Leonard Euler has made many contributions to math, and one of them is a formula for arctan. To see and investigate Euler's formula, I used GeoGebra's

*An Equation of Euler*by timteachesmath (Link). There are 5 sets of examples of the formula in each of the 3 options in the GeoGebra exploration. Below is my explanation of the equation in relation to the GeoGebra activity.

Option 1

First, at T=0, there is a square with a diagonal line (Figure 1). As I move T along the slider, the green square becomes longer to create a rectangle with the original square. I also get a blue square and blue rectangle that has been rotated. The reason the blue square/rectangle gets rotated is so the two corners of the blue rectangle remain touching the corners of the green rectangle.

Figure 1: Option 1 - T=0 |

When T=1, the formula appears (Figure 2). Essentially, it's saying the angles b and c will add up to equal angle d. Since tangent of an angle = opposite/adjacent, the first arctan corresponds to angle b (green line to the red diagonal) in the green rectangle, since tan (b) = 1/3. The second arctan corresponds to angle c (from blue line to red line) in the blue rectangle, since tan (c) = 1/2. The final arctan corresponds to the angle d (from green line to blue line) in the green square, since tan (d) =1/1.

Figure 2: Option 1 - T=1 |

Option 2

Again, Option 2 starts with the same square as Option 1 when T=0. When T=1 though, the first square gets divided into fourths, there are 3 large green squares and 1 large rotated blue square. Again, the two corners of the blue square remain on the two corners of the green rectangle. Now, the equation asserts that angle b of the green rectangle and angle c of the blue square add up to angle d of the green rectangle comprised of the 2 smaller squares (Figure 3). This is because tan(b)=1/3 , tan (c ) = 1/1, and tan (d) = 2/1.

Figure 3: Option 2 - T=1 |

Option 3

Here, Option 3 starts with 2 green squares stacked vertically at T=0 (Figure 4).

Figure 4: Option 3 - T=0 |

At T=1, the 2 green squares expand to 6 (3 columns and 2 rows). There are 5 blue rotated squares, and again the 2 corners of the bigger blue rectangle remain on the two corners of the bigger green rectangle (Figure 5). Because we have two rows of squares the numerator of the first arctan is 2. In other words, tan (b) = 2/3 (the big green rectangle), tan (c ) = 1/5 (the blue rectangle), and tan (d) = 1/1 (the green square).

Figure 5: Option 3 - T=1 |

Wrap-Up

The key for this equation is keeping the two opposite corners of the blue square/rectangle inline with the expanding green square/rectangles. This makes the blue squares rotate and expand with the addition of the green squares. This creates a blue diagonal that goes through the green squares and rectangles. Thus, the red and blue lines divide the green rectangle in different ways to make the equation possible.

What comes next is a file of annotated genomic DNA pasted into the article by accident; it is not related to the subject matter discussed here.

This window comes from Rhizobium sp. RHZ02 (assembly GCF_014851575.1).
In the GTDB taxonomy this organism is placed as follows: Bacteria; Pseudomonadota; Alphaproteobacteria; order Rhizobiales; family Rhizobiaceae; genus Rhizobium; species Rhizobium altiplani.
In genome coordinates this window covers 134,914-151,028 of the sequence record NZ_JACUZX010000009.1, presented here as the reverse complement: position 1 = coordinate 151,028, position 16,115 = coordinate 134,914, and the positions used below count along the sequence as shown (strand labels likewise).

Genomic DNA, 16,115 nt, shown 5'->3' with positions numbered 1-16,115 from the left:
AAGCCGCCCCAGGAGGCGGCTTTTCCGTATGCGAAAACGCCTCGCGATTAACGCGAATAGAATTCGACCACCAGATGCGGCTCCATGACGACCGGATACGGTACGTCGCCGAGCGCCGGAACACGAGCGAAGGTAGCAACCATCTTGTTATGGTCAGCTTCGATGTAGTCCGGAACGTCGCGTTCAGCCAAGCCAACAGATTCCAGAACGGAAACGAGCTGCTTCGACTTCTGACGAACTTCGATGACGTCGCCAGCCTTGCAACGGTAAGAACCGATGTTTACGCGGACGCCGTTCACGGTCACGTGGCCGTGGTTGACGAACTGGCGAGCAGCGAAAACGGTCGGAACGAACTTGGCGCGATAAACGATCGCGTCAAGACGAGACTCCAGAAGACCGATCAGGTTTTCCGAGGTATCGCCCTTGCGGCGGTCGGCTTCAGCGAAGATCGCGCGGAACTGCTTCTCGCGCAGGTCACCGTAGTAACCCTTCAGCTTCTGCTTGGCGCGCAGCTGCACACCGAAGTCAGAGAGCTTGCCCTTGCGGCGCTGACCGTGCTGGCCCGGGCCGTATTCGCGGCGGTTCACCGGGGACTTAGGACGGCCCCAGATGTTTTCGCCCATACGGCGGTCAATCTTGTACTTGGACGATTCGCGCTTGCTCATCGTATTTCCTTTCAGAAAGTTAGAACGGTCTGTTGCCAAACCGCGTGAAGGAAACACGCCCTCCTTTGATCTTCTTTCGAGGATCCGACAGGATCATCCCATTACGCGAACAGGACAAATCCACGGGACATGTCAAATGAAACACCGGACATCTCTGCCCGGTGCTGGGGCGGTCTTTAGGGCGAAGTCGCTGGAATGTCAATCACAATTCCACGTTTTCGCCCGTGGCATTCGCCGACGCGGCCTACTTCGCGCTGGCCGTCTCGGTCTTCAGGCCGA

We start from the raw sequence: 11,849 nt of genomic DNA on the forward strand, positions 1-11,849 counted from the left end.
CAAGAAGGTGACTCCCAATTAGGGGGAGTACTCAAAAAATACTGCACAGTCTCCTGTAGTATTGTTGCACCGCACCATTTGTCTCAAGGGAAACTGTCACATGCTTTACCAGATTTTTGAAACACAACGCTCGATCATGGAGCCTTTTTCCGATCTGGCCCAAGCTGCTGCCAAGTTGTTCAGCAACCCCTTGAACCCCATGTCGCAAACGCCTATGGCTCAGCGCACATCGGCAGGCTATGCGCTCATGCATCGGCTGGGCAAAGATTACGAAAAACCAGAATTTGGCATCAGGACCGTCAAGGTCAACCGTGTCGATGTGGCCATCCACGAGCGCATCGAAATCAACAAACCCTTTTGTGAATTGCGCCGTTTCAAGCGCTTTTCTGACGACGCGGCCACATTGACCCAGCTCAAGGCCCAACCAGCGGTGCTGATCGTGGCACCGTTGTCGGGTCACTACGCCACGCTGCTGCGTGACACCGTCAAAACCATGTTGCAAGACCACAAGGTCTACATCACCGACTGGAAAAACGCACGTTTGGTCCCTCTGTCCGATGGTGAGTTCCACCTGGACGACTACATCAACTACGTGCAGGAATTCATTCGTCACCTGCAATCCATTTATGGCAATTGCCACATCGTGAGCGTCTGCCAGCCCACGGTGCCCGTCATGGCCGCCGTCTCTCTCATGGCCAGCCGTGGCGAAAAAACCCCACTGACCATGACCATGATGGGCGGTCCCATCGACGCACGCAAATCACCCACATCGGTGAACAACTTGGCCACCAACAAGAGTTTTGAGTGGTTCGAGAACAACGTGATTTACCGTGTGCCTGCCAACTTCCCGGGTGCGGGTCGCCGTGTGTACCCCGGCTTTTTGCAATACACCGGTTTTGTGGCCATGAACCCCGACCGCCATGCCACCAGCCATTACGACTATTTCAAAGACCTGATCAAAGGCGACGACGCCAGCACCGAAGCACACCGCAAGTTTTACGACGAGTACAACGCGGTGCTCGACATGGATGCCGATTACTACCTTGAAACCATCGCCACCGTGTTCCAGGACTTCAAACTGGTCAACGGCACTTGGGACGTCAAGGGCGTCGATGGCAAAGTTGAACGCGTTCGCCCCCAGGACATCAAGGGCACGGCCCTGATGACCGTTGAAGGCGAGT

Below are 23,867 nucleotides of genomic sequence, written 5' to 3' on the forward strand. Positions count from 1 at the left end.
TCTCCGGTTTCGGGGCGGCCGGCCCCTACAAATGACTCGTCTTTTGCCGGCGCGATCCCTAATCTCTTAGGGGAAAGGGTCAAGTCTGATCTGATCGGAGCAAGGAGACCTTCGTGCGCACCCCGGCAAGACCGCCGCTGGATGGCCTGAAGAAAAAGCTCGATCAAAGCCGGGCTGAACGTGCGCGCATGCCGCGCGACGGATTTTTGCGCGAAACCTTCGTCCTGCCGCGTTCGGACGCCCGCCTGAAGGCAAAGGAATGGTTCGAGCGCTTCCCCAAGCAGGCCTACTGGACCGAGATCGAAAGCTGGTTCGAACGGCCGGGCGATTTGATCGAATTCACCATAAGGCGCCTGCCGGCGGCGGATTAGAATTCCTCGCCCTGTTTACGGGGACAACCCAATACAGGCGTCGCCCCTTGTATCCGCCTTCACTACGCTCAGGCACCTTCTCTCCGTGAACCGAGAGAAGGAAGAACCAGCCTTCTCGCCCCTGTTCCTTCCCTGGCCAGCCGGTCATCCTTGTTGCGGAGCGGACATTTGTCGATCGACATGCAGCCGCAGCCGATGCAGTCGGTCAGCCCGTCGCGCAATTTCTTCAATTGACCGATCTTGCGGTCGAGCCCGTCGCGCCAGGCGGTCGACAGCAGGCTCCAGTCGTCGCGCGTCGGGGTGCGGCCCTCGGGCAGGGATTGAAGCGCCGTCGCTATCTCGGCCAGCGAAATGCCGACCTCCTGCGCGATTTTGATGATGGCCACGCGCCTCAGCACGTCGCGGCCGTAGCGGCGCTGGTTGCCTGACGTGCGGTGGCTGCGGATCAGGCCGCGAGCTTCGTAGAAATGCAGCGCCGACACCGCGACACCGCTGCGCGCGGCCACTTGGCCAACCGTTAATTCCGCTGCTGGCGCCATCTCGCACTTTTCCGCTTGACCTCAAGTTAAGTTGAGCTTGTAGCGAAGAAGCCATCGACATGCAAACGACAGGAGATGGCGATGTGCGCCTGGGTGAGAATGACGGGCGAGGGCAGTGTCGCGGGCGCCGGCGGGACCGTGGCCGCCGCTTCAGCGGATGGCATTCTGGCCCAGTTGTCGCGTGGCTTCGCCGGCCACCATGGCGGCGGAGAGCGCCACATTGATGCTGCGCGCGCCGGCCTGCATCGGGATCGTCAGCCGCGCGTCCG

There were two other interesting things I noticed. The first arctan term was the answer for the next formula in Option 1, and all the numerators and denominators are numbers in the Fibonacci Sequence in all the options. Also, the Fibonacci Sequence was in reverse order in Option 1. As the blue rectangle rotates and expands with the green rectangle, a relationship between the green squares and rectangles and the blue squares and rectangles is maintained. So, the equation only works when the original square (T=0) can divide the green rectangle equally and the blue rectangle can be divided equally by a different size square.

Update (11/9/2015): Eureka! The rotated blue rectangle creates a parallelogram with the green rectangle. The red diagonal splits the parallelogram in half, creating two congruent triangles. We can also see the blue lines that create the sides of the parallelogram as two congruent transversals that cut the green rectangle. So, the properties of parallel lines and parallelograms is why Euler's arctan formula works.

Screen shots are of timteachesmath's

*An Equation of Euler*on GeoGebra. I added the angles b, c, and d. I do not have any affiliation with GeoGebra or timteachesmath, and neither has endorsed my work. I am a college student.

Some nice exposition here, and I love Tim Cieplowski's stuff. He's a prof at Bowling Green. 5Cs: ++.

ReplyDeleteLove that you came back to it with your Eureka.